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Saturday Papers: Merkel defies Latin Europe and the IMF on bond rescue

And eurozone's biggest economies announced that 1% of the EU’s GDP was to be set aside to tackle the continent’s financial crisis.

 
Saturday Papers: Merkel defies Latin Europe and the IMF on bond rescue

Top stories

  • The Daily Telegraph: German Chancellor Angela Merkel has shot down calls for full mobilization of the eurozone's bail-out funds to halt the raging bond crisis in Spain and Italy, ignoring unprecedented pleas for action from the International Monetary Fund.
  • The Guardian: The leaders of the eurozone's biggest economies announced on Friday night that 1% of the European Union's GDP was to be set aside to help the continent grow its way out of the financial crisis.
  • Financial Times: Wealthy investors including Sir Alex Ferguson, Sven-Göran Eriksson and a host of sports stars and City figures could be liable for huge individual tax bills after an attempt to reduce their liabilities backfired.
  • The Daily Telegraph: Spain will formally request a bailout for its crisis ridden banks on Monday, finance minister Luis De Guindos said.
  • The Independent: The Bundesbank yesterday condemned a decision by the European Central Bank to loosen its collateral rules in a sign of rising tension over the conduct of European liquidity operations.
  • Daily Mail: Moody's is facing a backlash as markets shrugged off its decision to downgrade 16 of the world’s biggest lenders.
  • The Daily Telegraph: Iceland, whose economy has recovered rapidly following the 2008 collapse of its banking sector, on Friday repaid $483.7 million in loans to the International Monetary Fund.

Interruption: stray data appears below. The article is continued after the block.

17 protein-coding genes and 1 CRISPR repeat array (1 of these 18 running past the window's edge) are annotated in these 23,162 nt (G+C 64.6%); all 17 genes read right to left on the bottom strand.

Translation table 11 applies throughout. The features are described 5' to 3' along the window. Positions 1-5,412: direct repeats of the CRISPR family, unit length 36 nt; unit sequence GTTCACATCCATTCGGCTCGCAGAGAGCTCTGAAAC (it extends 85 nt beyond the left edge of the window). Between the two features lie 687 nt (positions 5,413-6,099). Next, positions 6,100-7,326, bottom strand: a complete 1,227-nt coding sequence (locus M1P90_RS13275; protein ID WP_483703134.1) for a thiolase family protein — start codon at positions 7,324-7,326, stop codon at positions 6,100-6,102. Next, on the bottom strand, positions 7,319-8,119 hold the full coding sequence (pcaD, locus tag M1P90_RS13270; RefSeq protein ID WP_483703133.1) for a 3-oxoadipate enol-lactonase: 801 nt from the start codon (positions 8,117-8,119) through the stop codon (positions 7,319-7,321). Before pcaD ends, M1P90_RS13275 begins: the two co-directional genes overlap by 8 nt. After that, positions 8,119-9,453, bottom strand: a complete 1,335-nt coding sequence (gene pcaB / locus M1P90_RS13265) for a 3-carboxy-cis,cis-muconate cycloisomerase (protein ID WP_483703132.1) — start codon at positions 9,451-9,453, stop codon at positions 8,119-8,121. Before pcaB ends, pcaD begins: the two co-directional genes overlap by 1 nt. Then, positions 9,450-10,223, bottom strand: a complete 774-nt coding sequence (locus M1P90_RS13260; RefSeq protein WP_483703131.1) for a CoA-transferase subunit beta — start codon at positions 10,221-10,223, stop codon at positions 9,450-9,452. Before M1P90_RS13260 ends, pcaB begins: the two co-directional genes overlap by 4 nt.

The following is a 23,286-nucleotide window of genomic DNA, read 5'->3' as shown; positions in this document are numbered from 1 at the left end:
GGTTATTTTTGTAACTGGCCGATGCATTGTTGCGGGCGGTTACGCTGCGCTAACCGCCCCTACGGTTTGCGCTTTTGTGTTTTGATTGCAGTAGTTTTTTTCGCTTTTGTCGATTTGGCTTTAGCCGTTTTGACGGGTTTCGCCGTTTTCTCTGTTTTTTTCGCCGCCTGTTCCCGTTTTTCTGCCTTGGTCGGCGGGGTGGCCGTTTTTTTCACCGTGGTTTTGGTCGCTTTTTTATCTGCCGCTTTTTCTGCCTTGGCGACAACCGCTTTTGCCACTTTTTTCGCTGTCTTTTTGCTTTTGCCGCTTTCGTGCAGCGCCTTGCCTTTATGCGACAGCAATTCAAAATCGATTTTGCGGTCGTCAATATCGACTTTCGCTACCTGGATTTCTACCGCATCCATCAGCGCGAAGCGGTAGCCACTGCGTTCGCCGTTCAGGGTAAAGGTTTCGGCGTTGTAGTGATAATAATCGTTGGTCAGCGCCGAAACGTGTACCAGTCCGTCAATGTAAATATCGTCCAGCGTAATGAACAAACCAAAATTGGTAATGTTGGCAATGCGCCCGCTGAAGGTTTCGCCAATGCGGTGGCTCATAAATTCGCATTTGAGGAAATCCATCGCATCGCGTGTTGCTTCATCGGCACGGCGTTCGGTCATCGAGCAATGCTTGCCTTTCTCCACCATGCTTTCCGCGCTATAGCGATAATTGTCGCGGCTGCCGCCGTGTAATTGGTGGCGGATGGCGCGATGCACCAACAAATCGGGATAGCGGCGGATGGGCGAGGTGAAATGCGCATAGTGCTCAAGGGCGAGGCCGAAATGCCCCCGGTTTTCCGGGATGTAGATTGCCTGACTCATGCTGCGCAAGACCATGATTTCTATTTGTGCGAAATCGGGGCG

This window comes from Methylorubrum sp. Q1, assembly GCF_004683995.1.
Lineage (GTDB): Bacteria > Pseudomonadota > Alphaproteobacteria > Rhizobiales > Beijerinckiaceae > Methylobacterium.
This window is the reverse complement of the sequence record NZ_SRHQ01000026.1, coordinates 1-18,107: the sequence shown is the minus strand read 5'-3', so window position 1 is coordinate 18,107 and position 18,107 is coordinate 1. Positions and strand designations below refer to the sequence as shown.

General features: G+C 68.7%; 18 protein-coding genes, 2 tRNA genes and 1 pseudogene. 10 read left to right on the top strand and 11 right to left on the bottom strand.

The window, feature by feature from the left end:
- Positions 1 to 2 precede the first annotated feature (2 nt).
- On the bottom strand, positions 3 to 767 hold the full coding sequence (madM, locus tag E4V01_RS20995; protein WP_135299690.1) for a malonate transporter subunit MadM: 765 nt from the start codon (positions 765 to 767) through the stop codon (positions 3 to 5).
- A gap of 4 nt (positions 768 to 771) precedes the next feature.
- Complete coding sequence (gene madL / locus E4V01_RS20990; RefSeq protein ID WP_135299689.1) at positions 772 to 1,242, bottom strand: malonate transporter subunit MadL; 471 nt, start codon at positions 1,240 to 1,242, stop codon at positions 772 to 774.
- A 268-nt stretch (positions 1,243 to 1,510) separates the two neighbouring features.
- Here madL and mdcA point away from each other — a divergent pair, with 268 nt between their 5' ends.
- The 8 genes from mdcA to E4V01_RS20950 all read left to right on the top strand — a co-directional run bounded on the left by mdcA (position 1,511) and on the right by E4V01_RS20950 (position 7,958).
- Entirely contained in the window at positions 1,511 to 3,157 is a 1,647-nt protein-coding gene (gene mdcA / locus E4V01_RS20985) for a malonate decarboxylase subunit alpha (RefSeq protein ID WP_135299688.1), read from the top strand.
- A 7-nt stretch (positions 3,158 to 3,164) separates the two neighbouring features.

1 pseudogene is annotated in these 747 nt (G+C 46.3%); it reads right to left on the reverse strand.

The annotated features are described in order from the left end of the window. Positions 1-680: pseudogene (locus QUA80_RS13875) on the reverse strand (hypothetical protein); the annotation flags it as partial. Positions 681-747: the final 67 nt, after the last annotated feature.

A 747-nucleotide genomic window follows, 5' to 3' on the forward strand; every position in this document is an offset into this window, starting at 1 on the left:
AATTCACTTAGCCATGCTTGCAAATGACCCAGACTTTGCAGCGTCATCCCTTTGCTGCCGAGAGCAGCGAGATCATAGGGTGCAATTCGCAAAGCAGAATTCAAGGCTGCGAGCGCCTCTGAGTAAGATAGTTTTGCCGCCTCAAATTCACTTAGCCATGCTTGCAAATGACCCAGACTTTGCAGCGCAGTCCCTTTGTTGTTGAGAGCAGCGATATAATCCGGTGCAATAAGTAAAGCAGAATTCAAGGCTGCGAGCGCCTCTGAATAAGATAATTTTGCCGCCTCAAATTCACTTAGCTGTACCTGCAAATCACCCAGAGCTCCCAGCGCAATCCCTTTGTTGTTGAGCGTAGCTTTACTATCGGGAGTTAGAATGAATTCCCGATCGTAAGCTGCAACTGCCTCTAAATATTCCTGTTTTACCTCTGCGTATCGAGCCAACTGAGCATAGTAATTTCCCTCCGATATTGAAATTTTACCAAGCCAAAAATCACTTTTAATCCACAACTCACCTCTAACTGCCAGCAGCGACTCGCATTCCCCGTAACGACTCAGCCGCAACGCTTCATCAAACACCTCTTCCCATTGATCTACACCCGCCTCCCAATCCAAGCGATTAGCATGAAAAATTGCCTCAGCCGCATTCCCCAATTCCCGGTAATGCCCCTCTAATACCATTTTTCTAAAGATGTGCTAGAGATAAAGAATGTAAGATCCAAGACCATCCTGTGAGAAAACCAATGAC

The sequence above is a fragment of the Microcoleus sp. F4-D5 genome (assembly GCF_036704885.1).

Business and economics

  • Financial Times: BlackRock, the world’s largest money-manager by assets, said on Friday that a senior adviser who reported to Larry Fink, chief executive, had left the company.
  • The Daily Telegraph: The Farepak directors who were vindicated after the collapse of a High Court case against them, are to be granted millions of pounds in legal costs by the Government.
  • The Daily Telegraph: Barclays chief executive, Bob Diamond, has put Jerry del Missier, one of the bank's most senior executives, in charge of restructuring the business.
  • The Daily Telegraph: Plans to impose a "super tax" on mining companies operating in Australia face a legal challenge from the industry tycoon Andrew "Twiggy" Forrest.
  • The Guardian: Accountant Ernst & Young will not be penalised for its role in auditing the European banking arm of Lehman Brothers, after Britain's accountancy regulator ended its 18-month investigation on Friday.
  • Financial Times: Credit Suisse’ board has backed its chief executive Brady Dougan as it rebuffed calls by the Swiss National Bank for it to build up capital faster.
  • The Daily Telegraph: Royal Bank of Scotland has criticised the decision to downgrade its credit rating by Moody's, saying the agency was "backward-looking".
  • The Daily Telegraph: Kate Bleasdale, the colourful entrepreneur who was sacked from the company she set up Healthcare Locums, over "serious accounting irregularities" has failed in her attempt to sue the business for unfair dismissal.
  • The Guardian: Heritage Oil has endured a stinging rebellion against its pay policy with nearly half of shareholders failing to support the remuneration report – despite the chief executive, former mercenary Tony Buckingham, controlling 33% of the shares.
  • The Independent: Kazakhstan oil explorer Max Petroleum's shares halved in value yesterday after the company said it may have to "significantly curtail" its drilling programme.